EDITORIAL: Going nowhere on this horse

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It would seem that politicians will never understand that the more they close opaque curtains on a topic, the more people want to see what’s behind. It goes beyond politics and to human beings’ basic curiosity. Why don’t you want me knowing? What are you hiding? Let me see!!!!
This is exactly what is happening with the Freeland fiasco. The stories do not reconcile, and the people have legitimate questions that need answers so that they can feel comfortable with how the entire situation was handled. They feel insulted that they are being brushed aside by the powers that be. And the more they are brushed aside, the more they want to know.
It is important for the prime minister to clear this up as he is the one in possession of the report issued by the Comptroller of Customs, Mr. Raju Boddu. He was also the one who launched the first salvo when he dismissed Senator Freeland as a possible candidate to represent the Antigua and Barbuda Labour Party in the Rural East constituency, a constituency that ultimately ‘selected’ his wife, Maria Bird-Browne, because of her popularity.  
Transparency is necessary to quell the curiosity of the people and answer the myriad of questions that they have. So far, the PM has referred everyone to Michael Freeland for answers but the only thing we could possibly hear from the former senator would be a version of events that paint him in the best light – if he talks at all! What the people want is to hear from other sources. Sources with intimate knowledge of what transpired.  
Let’s make it clear that we are not interested to hear what Senator Lennox Weston has to say on this matter because he has delivered a story in Parliament that cannot be verified by anyone. The only thing people want to hear from him is where his robbery story came from? After we hear and verify that, we will determine the next steps.
Even that scenario is aggravating and frustrating. How can the leader of government business in the Senate tell a story about a robbery and provide no proof? We were expected to just take his word for it? So far, there has been no corroboration of the great car robbery. Not from the PM, not from the Commissioner of Police, not from the Attorney General, and not from the Comptroller of Customs. Not even Michael Freeland himself has said, “Yeah!  I was robbed!” No corroboration, yet nothing. Things go on as though he didn’t say it. We guess that falls under some type of obscure parliamentary privilege!
Some of the kool-aid drinkers insist that there is nothing more to be gained by inquiring further. They point out that Freeland has resigned and the money has been paid back, and ask, “what more do you want?” If only our system of justice worked the same way? Imagine if the accused could simply pay back what they took and all would be forgiven? We would have so fewer inmates in our prison.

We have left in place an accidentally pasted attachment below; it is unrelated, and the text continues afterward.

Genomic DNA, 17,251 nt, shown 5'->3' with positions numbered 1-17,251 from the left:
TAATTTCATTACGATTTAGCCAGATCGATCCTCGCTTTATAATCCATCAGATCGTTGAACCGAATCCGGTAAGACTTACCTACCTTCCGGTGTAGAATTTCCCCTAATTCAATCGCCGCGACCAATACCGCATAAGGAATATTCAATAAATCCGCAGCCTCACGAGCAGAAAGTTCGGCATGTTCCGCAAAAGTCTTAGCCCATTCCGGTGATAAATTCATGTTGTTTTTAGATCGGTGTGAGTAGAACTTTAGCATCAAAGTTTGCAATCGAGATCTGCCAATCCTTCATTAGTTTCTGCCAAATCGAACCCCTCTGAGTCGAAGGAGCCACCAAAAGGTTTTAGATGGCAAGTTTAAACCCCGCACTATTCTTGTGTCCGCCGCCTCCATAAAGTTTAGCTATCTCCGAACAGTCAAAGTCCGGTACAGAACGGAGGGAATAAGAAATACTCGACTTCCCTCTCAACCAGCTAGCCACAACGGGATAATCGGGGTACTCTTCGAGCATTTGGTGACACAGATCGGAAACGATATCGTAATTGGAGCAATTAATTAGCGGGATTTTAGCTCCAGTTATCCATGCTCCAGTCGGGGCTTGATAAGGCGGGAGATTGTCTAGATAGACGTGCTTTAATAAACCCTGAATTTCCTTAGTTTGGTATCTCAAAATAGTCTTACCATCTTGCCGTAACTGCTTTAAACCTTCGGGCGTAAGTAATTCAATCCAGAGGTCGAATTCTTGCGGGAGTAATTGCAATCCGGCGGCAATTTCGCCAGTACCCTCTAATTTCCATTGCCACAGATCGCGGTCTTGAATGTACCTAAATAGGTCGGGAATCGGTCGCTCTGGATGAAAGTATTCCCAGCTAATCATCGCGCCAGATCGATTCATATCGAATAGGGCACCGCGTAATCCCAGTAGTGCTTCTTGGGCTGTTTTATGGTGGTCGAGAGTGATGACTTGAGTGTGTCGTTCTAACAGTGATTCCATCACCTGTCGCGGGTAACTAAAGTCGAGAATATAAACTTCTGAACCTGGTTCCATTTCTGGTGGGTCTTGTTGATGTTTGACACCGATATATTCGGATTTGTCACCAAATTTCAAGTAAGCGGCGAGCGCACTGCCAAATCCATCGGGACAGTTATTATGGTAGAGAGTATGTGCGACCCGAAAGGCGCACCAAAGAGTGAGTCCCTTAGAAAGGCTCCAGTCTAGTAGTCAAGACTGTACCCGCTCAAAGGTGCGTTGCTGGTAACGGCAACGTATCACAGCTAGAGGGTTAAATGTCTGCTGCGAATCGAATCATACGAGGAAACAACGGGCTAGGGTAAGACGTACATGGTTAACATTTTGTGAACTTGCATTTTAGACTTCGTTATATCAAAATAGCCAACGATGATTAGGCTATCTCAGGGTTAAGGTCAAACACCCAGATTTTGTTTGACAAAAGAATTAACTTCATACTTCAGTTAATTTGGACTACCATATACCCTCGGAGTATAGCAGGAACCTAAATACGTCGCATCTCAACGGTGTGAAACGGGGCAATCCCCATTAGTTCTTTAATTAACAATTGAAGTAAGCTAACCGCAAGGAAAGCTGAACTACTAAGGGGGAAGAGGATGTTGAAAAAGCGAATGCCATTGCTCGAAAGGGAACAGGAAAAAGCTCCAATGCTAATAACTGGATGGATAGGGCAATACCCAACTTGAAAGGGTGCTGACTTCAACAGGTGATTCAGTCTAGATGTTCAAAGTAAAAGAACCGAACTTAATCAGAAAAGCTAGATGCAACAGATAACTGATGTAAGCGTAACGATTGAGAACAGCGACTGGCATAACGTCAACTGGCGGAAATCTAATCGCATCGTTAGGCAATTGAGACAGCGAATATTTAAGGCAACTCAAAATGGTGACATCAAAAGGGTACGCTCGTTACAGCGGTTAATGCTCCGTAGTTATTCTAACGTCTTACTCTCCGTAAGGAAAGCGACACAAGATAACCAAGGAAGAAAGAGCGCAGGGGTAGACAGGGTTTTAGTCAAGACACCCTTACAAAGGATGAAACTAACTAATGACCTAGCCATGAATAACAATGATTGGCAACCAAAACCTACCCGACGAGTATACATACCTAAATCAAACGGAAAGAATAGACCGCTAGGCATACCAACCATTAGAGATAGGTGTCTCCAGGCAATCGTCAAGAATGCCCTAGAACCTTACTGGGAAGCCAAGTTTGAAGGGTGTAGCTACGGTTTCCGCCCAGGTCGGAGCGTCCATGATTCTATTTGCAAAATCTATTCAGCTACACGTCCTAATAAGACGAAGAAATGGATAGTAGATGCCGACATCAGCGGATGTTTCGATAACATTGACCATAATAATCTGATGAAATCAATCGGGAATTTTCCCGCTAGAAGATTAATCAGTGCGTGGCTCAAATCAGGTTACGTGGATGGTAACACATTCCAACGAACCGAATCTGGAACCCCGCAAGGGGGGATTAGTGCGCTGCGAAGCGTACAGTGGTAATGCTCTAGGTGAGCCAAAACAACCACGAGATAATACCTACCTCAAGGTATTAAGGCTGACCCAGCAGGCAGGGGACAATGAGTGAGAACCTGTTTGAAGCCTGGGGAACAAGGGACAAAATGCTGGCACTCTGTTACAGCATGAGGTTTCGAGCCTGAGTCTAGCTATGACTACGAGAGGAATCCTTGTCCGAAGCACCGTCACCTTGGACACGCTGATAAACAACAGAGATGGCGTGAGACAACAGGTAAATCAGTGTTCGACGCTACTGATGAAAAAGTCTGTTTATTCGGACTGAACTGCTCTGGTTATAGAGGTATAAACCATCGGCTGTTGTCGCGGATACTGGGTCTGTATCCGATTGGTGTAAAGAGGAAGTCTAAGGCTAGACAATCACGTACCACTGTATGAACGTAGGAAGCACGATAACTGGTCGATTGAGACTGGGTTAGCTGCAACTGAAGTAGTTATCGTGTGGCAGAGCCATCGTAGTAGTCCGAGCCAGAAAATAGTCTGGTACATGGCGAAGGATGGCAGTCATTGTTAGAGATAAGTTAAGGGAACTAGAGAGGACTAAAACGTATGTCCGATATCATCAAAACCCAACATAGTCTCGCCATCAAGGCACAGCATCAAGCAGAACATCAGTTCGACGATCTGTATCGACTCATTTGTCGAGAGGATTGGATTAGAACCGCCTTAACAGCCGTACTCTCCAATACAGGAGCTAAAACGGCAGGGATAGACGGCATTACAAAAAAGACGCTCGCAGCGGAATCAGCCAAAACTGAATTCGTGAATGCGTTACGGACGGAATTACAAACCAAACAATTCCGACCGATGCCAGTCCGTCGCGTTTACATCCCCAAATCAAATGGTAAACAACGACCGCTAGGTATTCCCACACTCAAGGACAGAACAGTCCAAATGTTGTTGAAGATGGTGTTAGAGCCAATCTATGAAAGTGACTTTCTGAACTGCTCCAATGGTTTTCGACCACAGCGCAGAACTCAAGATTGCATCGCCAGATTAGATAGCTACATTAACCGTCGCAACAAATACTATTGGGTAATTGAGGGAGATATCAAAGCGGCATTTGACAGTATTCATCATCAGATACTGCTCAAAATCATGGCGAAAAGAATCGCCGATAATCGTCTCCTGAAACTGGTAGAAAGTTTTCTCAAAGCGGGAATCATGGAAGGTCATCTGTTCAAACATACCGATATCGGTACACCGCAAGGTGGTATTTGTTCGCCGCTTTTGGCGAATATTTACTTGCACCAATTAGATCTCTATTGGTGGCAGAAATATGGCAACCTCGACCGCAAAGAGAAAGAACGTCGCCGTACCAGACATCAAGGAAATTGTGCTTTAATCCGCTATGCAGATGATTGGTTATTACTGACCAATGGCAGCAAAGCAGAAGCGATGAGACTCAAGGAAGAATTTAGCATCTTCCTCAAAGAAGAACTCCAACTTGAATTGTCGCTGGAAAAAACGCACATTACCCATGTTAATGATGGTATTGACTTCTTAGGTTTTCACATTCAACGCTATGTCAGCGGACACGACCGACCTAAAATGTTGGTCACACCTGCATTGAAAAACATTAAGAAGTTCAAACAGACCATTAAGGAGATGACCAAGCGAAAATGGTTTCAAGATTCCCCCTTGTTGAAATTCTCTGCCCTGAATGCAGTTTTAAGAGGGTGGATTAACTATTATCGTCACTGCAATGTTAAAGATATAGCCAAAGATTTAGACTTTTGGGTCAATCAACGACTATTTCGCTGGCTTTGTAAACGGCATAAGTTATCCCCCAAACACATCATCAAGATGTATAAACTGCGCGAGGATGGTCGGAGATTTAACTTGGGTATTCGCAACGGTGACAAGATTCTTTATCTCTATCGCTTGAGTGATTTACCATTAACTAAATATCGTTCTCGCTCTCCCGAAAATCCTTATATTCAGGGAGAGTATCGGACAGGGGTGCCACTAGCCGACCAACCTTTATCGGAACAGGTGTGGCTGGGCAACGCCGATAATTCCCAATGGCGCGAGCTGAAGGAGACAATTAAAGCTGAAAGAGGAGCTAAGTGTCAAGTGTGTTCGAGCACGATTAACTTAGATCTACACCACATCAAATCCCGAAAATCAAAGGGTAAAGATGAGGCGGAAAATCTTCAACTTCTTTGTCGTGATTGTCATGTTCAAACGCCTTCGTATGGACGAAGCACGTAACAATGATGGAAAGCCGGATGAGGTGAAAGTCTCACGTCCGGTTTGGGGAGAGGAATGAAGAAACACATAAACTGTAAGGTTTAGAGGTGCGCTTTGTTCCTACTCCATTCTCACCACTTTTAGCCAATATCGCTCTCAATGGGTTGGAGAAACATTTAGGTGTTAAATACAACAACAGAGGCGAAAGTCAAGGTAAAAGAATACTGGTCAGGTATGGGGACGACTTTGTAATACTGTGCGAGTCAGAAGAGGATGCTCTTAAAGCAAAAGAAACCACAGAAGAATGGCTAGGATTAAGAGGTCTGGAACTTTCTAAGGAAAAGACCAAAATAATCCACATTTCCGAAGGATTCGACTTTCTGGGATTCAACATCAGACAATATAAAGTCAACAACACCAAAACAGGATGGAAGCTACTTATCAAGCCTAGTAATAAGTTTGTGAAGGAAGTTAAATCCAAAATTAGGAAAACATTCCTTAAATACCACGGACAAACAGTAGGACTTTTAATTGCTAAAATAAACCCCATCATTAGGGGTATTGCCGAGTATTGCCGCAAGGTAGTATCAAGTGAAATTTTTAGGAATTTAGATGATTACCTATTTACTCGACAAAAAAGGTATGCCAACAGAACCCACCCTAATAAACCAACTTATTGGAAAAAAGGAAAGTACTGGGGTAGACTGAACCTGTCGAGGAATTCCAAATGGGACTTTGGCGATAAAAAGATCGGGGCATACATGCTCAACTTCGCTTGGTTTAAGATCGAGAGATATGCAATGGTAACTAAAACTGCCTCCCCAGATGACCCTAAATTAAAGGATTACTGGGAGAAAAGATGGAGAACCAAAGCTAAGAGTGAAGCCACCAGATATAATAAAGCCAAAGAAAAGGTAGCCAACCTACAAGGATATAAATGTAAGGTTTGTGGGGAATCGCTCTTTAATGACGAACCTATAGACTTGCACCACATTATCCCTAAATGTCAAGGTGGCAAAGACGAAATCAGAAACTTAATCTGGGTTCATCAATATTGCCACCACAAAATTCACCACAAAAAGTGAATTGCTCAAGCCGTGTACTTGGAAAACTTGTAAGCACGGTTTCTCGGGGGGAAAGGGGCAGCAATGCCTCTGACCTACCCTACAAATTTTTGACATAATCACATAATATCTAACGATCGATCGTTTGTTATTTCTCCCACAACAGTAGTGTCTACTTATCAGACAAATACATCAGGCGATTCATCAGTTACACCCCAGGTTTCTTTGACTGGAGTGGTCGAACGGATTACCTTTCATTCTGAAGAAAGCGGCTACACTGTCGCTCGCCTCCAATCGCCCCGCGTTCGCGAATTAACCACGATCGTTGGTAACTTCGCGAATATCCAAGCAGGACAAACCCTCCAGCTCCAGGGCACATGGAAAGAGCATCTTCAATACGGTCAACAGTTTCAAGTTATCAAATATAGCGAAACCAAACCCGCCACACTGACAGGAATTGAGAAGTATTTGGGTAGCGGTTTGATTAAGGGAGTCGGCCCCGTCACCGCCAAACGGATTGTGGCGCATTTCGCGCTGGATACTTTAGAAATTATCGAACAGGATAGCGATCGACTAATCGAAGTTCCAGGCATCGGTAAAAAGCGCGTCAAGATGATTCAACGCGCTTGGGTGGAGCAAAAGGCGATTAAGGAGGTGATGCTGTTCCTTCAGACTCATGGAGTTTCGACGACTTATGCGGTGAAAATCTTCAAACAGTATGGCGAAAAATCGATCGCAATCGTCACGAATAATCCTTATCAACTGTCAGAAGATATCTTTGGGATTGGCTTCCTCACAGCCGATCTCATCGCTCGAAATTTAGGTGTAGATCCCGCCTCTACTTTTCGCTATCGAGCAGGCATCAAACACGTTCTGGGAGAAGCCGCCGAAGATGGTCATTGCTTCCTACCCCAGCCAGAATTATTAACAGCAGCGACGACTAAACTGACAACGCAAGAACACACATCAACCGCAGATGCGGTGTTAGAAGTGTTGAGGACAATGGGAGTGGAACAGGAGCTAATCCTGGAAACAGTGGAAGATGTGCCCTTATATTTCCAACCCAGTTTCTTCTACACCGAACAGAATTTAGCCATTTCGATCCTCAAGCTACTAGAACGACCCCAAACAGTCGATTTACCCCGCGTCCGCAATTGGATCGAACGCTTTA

For those that are saying that we are beating a dead horse, we see it differently. We see that the horse has bolted, it ran up Queen Elizabeth Highway and is grazing on the lawn of the prime minister’s office. All he has to do is look out of his majestic window and he will see it there.
Why not make the report from the Custom Department public? There are no matters of national security involved. Why keep the December report such a secret? A secret to such an extent that we did not know it existed until recently.
In most places, a government would cite the findings of the report that led to the resignation of a senator. Not here in our bit of paradise! Near $120,000 can go ‘missing’ and there is no explanation because it was apparently paid back. Is that what we refer to as good governance? Is that what passes as transparency and accountability?
The mere fact that Freeland resigned, was forced to pay back the money, and will no longer function as a Customs/Port auctioneer indicated that this was a serious matter and it raises serious questions about the man who was appointed to sit in the Senate. Top of that list: what did he do?!?
So, what happens next? Will the curtains be raised to allow the light to shine through or will they remain closed? If they remain closed, the perception will always be that something really wrong happened and the government chose to sweep everything under the rug because it involved a good comrade.  
Again, that is just human nature. If you have nothing to hide, then what are you hiding? Release the report and let the chips fall as they may.
We invite you to visit www.antiguaobserver.com and give us your feedback on our opinions.
 

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